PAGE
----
Law of Excluded Middle is invalid

P and ~P are inherently associated by a logical difference and neither of the two can be dismissed without dismissing the other one.

Law of Excluded Middle (LoEM) states that for any proposition P either that proposition P is true, or its negation ~P is true.

In other words, LoEM holds that either (1) P is true which means that ~P is dismissible, or (2) ~P is true and P is dismissible.

As such, LoEM postulates an absolute difference between a proposition “P” and its negation “not P”.

But what is “not P”? It’s simply that which is “different from P”: “not to be P” implies “to be different from P”, it does not imply an absolute difference from P so that either “P” or “not P” should be dismissible. Not at all. An operation of negation does not bring a right to dismiss either the negation or that which is being negated.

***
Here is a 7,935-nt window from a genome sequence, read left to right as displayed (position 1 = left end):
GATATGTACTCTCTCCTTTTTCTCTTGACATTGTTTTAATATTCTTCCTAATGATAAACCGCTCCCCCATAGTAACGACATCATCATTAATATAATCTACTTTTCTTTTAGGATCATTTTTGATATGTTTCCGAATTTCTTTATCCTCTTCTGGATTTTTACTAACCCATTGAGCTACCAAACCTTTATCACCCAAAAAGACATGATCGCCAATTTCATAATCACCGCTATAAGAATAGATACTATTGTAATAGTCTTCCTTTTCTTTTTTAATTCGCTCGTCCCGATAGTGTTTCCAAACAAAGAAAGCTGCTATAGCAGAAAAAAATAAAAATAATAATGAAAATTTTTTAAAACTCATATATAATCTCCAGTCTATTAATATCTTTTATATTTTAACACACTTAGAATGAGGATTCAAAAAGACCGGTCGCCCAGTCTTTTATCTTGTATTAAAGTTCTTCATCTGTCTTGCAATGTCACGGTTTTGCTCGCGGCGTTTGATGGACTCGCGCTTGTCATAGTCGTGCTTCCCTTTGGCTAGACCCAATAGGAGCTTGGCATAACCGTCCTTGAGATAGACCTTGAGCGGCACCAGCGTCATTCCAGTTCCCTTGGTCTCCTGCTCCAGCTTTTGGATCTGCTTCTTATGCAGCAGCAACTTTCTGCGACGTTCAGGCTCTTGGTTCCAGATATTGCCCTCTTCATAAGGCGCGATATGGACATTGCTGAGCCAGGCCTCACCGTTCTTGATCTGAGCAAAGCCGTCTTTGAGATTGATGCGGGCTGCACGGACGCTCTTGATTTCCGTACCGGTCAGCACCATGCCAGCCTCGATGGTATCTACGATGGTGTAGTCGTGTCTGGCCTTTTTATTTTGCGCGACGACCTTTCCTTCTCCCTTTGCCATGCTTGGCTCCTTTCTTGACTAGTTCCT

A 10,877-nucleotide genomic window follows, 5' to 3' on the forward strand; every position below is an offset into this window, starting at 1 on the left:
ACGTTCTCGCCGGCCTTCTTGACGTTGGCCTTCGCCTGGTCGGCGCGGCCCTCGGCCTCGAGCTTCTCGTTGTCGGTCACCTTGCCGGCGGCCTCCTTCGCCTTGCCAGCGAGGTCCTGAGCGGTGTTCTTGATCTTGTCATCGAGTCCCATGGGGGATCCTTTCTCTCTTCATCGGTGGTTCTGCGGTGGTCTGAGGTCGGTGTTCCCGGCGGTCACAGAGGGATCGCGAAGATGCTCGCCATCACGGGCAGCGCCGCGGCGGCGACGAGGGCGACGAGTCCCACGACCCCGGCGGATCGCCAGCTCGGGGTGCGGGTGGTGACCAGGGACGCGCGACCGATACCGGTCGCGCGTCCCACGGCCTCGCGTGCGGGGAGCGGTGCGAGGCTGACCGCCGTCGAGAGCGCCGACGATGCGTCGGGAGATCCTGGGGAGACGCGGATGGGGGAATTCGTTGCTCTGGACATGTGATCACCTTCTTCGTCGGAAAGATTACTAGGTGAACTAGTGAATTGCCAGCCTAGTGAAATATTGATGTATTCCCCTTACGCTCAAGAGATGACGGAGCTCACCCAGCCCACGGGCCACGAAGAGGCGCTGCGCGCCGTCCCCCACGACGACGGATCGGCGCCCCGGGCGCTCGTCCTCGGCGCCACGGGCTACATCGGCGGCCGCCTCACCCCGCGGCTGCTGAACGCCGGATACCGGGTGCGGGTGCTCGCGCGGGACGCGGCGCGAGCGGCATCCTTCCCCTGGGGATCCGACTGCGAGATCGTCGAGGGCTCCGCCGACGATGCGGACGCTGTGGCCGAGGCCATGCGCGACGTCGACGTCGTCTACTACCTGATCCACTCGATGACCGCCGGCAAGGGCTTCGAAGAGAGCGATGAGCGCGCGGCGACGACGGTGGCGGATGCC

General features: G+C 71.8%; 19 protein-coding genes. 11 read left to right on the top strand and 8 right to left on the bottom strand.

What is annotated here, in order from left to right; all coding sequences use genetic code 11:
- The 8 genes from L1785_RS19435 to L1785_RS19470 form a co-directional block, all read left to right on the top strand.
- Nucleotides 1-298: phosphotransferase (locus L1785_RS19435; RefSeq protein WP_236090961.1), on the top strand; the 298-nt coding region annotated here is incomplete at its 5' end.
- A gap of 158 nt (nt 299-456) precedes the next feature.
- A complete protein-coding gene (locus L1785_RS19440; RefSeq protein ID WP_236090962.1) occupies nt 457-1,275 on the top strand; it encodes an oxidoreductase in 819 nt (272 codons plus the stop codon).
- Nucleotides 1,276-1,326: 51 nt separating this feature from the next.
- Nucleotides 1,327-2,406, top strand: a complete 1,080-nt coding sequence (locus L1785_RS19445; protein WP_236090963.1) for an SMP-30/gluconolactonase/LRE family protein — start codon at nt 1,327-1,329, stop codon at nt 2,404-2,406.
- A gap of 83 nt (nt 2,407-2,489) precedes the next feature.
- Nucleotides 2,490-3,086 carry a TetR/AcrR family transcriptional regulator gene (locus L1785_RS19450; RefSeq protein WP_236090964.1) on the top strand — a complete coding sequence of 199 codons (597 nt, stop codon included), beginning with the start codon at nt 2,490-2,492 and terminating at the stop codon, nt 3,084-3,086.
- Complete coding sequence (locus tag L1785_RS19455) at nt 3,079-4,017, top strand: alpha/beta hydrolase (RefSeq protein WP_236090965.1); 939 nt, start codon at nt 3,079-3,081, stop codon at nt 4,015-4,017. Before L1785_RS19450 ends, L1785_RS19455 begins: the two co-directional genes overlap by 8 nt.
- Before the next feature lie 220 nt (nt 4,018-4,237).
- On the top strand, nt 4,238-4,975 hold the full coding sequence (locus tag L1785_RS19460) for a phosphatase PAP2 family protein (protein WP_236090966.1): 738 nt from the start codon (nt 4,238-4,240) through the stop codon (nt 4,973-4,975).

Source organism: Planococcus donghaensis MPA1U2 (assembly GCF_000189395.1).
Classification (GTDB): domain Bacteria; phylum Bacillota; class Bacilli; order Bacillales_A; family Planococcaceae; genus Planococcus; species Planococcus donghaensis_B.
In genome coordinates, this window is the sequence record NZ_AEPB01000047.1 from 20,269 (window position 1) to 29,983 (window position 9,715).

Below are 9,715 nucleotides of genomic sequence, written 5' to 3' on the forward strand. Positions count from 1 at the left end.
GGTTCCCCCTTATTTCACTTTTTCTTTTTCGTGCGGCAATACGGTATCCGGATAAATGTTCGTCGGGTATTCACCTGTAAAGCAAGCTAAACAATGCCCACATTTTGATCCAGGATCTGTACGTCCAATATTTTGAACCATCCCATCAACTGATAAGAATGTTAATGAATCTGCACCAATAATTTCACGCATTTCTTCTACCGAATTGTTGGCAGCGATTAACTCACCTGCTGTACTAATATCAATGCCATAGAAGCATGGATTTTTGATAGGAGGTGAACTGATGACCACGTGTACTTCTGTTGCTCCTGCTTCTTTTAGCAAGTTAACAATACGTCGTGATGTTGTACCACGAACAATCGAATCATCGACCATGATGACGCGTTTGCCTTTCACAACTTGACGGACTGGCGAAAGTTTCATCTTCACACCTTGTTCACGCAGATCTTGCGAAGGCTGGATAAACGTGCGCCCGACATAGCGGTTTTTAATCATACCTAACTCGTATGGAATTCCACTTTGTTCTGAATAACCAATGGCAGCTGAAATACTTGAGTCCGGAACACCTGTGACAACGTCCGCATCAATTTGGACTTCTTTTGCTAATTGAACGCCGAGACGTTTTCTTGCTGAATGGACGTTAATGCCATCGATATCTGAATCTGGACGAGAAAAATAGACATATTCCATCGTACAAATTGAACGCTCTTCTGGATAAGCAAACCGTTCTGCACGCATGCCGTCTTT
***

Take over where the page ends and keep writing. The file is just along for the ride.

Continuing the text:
“P” and “not P” are simply different. Neither can be dismissed.

Moreover, “not P” is part of “P” itself. What makes “P” P is associated to the content of “not P”.

As we know, “not P” is the negation of “P”; therefore, to dismiss “not P” is to dismiss “P” itself.

To dismiss the one is to dismiss the other. To dismiss the other is to dismiss the one.

Işık Barış Fidaner

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